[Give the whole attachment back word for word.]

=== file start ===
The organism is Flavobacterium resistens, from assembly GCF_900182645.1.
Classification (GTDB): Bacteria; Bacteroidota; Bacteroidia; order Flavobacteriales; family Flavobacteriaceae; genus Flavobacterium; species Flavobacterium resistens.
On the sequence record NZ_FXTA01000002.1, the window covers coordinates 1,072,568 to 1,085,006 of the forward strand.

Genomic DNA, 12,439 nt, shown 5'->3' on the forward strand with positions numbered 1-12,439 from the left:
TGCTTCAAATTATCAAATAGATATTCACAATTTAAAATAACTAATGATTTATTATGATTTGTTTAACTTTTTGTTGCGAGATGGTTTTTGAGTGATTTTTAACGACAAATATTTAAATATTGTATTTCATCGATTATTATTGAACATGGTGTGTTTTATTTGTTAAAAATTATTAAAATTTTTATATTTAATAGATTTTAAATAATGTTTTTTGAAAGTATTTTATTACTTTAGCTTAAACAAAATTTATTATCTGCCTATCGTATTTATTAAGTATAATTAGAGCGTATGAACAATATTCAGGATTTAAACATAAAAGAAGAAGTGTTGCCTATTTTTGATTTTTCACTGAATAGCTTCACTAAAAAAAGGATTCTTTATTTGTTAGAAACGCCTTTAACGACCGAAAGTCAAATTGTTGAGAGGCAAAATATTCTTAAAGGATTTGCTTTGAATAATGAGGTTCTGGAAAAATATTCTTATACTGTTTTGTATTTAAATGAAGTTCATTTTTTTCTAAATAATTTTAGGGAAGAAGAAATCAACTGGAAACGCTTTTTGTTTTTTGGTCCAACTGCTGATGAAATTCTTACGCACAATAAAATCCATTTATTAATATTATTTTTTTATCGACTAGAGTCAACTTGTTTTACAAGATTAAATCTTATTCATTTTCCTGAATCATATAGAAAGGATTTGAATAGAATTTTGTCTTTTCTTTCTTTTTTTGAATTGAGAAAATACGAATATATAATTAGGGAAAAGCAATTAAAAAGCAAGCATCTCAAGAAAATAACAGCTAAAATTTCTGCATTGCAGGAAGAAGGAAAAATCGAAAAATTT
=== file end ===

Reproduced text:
The organism is Flavobacterium resistens, from assembly GCF_900182645.1.
Classification (GTDB): Bacteria; Bacteroidota; Bacteroidia; order Flavobacteriales; family Flavobacteriaceae; genus Flavobacterium; species Flavobacterium resistens.
On the sequence record NZ_FXTA01000002.1, the window covers coordinates 1,072,568 to 1,085,006 of the forward strand.

Genomic DNA, 12,439 nt, shown 5'->3' on the forward strand with positions numbered 1-12,439 from the left:
TGCTTCAAATTATCAAATAGATATTCACAATTTAAAATAACTAATGATTTATTATGATTTGTTTAACTTTTTGTTGCGAGATGGTTTTTGAGTGATTTTTAACGACAAATATTTAAATATTGTATTTCATCGATTATTATTGAACATGGTGTGTTTTATTTGTTAAAAATTATTAAAATTTTTATATTTAATAGATTTTAAATAATGTTTTTTGAAAGTATTTTATTACTTTAGCTTAAACAAAATTTATTATCTGCCTATCGTATTTATTAAGTATAATTAGAGCGTATGAACAATATTCAGGATTTAAACATAAAAGAAGAAGTGTTGCCTATTTTTGATTTTTCACTGAATAGCTTCACTAAAAAAAGGATTCTTTATTTGTTAGAAACGCCTTTAACGACCGAAAGTCAAATTGTTGAGAGGCAAAATATTCTTAAAGGATTTGCTTTGAATAATGAGGTTCTGGAAAAATATTCTTATACTGTTTTGTATTTAAATGAAGTTCATTTTTTTCTAAATAATTTTAGGGAAGAAGAAATCAACTGGAAACGCTTTTTGTTTTTTGGTCCAACTGCTGATGAAATTCTTACGCACAATAAAATCCATTTATTAATATTATTTTTTTATCGACTAGAGTCAACTTGTTTTACAAGATTAAATCTTATTCATTTTCCTGAATCATATAGAAAGGATTTGAATAGAATTTTGTCTTTTCTTTCTTTTTTTGAATTGAGAAAATACGAATATATAATTAGGGAAAAGCAATTAAAAAGCAAGCATCTCAAGAAAATAACAGCTAAAATTTCTGCATTGCAGGAAGAAGGAAAAATCGAAAAATTT